About

The Center of Addiction & Faith is a God-inspired movement to open the hearts and minds of faith communities everywhere to better understand the spread of addiction, its consequences and how to respond.

Addiction is the Number One health crisis facing our society today, and it is continually growing worse. There exists a distinct spiritual facet of addiction recovery that is not fully understood but is much needed for healing. We call that faith. We believe that faith communities, geographically and philosophically well positioned everywhere, can help bring about the kind of transformation we are in dire need of.

The Center of Addiction & Faith is committed to bringing spiritual leaders together, to learn about addiction and how to better address the spiritual needs of those affected. There are so many who need spiritual care, and faith communities can do so much more to help. 

The centerpiece of The Center of Addiction & Faith is our annual, national gathering of ecumenical and interfaith spiritual leaders and many others who are interested in being part of the solution to addiction. Visit the Addiction & Faith Conference. We hope you will attend.

Along with the annual conference, The Center of Addiction & Faith provides extensive resources for leaders seeking to learn about this life-saving ministry and support those who are living in the solution. Please use this Web site as a resource and guide.

 

Our Mission - Our Vision

MISSION STATEMENT

Educating Clergy, Faith Communities and Caregivers About Addiction

Offering the hope of recovery to the addicted, and to those who love them.

Our Mission

The Center of Addiction & Faith works to awaken faith communities to be more fully places of welcome and healing for persons with addiction and those who love them.

The Center of Addiction & Faith is a cross-cultural, inter-faith network sought out and supported by faith communities, mental health and addiction experts, religiously-inclined people who seek recovery from addiction, and change agents, including legislators and philanthropists.

Our vision is a world of human and institutional flourishing that inches closer toward grace and community, away from the brokenness and isolation imposed by addiction and exacerbated by uninformed theology and scapegoat politics. The building blocks of that household are: Faith, Science, Justice and Compassion.

 

Our Vision

Our vision is a world of human and institutional flourishing that inches closer toward grace and community, away from the brokenness and isolation imposed by addiction and exacerbated by uninformed theology and scapegoat politics. The building blocks of that household are: Faith, Science, Justice and Compassion.

Our Goals and Objectives

We aim to do our work with the support of a few principles. We do not live out these principles perfectly. We simply strive to do the best we can in all that we undertake.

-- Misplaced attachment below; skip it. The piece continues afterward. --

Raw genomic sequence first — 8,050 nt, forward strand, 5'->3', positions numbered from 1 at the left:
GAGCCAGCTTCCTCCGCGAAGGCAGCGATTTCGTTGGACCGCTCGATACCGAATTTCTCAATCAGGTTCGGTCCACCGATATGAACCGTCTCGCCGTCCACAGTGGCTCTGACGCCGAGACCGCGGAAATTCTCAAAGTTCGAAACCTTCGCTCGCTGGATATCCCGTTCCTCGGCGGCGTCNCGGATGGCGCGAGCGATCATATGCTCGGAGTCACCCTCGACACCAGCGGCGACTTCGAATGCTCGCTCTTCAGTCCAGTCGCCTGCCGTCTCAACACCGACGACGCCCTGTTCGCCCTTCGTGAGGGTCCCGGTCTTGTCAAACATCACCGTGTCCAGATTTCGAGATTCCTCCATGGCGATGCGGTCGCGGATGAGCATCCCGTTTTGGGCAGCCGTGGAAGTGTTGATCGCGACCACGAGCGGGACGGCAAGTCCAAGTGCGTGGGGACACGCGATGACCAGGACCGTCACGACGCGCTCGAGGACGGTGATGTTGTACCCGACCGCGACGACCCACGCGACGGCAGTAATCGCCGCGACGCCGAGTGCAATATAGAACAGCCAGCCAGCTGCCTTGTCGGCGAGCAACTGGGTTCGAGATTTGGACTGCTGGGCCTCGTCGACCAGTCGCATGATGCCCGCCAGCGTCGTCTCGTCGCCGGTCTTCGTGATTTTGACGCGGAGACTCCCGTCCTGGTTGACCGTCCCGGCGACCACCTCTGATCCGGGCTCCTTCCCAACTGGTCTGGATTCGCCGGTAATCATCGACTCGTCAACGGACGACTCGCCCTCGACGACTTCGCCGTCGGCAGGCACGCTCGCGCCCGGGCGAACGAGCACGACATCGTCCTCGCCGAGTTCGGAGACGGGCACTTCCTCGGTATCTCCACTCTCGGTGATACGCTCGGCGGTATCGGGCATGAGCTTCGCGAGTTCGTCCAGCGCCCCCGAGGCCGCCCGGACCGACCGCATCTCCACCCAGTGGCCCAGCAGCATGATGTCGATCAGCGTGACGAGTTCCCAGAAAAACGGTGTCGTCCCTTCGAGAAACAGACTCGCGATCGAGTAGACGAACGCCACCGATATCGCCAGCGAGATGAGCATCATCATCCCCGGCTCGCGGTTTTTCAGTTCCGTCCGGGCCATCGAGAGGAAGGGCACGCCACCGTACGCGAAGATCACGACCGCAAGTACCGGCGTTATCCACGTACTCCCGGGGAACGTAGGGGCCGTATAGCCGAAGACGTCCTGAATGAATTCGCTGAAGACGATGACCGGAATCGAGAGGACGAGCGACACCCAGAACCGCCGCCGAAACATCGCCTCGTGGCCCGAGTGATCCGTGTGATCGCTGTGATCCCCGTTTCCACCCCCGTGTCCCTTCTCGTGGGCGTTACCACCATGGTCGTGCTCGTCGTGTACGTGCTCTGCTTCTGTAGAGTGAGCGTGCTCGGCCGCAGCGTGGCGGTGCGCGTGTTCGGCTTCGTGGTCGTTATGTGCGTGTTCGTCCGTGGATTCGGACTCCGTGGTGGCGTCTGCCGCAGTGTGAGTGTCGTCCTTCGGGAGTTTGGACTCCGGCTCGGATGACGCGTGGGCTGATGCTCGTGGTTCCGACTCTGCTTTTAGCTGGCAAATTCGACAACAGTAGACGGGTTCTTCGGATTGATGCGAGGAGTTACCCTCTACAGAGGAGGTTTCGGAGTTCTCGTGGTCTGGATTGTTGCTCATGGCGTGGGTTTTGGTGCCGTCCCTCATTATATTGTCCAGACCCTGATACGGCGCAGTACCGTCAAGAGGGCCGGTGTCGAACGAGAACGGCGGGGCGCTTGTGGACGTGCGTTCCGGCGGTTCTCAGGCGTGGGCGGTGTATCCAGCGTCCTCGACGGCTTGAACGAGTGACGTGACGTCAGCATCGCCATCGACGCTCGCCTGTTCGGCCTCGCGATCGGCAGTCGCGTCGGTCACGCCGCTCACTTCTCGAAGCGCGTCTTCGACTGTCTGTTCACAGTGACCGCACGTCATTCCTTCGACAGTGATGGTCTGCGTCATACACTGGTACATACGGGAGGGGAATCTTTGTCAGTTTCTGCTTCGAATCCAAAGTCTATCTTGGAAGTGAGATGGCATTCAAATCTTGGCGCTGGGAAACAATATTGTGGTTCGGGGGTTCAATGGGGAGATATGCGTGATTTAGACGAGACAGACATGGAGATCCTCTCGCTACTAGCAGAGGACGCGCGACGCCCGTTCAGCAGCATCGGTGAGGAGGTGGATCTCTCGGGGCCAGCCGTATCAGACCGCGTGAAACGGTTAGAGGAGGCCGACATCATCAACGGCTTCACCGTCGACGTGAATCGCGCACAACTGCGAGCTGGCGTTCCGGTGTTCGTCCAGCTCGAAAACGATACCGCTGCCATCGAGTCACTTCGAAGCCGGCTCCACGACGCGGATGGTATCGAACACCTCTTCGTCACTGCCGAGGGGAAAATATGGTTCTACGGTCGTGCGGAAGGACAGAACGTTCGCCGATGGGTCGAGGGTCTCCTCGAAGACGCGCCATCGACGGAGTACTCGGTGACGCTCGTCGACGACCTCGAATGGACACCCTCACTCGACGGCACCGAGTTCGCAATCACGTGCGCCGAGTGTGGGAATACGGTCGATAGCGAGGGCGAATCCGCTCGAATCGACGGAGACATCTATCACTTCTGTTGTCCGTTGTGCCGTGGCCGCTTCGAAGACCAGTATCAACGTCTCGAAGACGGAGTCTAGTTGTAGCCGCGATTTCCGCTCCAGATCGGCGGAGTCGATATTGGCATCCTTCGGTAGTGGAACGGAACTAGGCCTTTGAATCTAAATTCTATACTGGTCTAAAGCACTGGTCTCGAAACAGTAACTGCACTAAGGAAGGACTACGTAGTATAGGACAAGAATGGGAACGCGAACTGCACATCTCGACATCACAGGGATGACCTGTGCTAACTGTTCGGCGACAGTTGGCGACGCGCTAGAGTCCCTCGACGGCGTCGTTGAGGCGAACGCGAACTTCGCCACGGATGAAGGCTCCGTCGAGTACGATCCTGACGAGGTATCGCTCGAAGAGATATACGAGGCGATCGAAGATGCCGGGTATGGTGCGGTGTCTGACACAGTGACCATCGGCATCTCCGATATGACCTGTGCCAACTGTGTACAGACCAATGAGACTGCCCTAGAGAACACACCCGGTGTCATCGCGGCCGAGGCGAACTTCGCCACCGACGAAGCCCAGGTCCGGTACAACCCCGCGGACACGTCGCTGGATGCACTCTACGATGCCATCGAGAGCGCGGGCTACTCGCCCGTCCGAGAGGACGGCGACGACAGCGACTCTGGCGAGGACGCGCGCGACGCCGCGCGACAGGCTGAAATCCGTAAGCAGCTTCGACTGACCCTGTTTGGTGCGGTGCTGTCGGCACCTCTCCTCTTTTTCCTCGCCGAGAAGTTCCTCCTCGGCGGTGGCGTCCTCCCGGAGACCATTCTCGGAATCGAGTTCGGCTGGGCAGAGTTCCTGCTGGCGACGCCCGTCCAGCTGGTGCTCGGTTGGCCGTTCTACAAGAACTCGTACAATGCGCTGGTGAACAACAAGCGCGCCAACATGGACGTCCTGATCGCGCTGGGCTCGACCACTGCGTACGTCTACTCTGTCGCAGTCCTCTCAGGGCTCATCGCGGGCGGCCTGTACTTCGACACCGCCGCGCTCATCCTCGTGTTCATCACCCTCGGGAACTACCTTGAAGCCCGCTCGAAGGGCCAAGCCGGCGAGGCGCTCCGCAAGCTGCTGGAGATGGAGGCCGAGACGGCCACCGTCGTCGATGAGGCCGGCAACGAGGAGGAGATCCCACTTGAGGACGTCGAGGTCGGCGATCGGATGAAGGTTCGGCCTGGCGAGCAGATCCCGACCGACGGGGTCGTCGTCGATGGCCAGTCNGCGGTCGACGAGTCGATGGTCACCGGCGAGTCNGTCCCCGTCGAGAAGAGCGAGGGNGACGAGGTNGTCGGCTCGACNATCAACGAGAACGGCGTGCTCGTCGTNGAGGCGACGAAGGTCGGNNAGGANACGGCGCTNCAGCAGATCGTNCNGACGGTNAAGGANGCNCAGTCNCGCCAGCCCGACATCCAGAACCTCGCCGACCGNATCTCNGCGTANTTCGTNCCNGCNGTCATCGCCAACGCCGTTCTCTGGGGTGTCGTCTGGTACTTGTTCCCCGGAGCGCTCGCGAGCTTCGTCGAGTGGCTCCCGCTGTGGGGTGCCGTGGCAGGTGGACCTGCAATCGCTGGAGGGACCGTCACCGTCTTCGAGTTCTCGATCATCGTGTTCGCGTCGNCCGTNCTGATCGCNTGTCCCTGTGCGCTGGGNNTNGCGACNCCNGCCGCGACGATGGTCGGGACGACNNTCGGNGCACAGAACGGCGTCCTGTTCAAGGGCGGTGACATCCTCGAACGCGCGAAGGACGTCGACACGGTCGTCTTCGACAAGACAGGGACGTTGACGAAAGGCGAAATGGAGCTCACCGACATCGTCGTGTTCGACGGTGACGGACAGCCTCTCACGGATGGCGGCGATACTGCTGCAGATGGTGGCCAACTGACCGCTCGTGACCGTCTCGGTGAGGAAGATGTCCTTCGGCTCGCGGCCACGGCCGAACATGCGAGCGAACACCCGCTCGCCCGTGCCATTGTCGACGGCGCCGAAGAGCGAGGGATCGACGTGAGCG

• Theological Humility
  • Addiction as Science, Not Morality
  • Authenticity, Vulnerability and Transformation
  • Treatment Not Punishment
  • Destigmatizing Our Language
 
  • Theological Humility

Theological humility begins with acknowledgement of our brokenness and limitations and is open to new ideas and new ways to think about God.  Ultimately, humility is understanding that our sole purpose and calling in life is to use ourselves and all that God has given us. As the language of the 12 steps puts it: being of maximum service to God and to our fellows. This is achieved by elevating others, by encouraging them, lifting them up. We accept that nobody fully understands God, and our theologies can only scratch the surface of comprehension.

 

  • Addiction as Science, Not Morality

Despite all we have learned, society and faith communities continue to treat the issue of addiction with unfair stigma – addiction is bad – and judgement – you brought this on yourself; and thus shame – you are bad. We do not do this in our culture if someone has cancer or a brain tumor or requires insulin for diabetes. When in fact, addiction is also disease with a physiological pathology, the nature of which is to demand more of what actually causes trouble for or in the body.

The beginning of the healing process begins with this understanding. Until we accept the science of addiction, we will continue to treat the various symptoms instead of the underlying problem, which is often an unresolved traumatic wound to the psyche. The Center of Addiction and Faith is committed to promoting the facts about addiction through the best and most current research in addiction studies. To this end, we believe that many modalities contribute to healing and that there is no one “right” way to recover.

We also believe that every single living soul is a child of God, regardless of race, color, creed, belief and illness. A loving creator known by many names and understandings has made us beings to “be” the best we can be in this lifetime and throughout eternity. God mourns when that which God has created mourns; God rejoices when creation rejoices.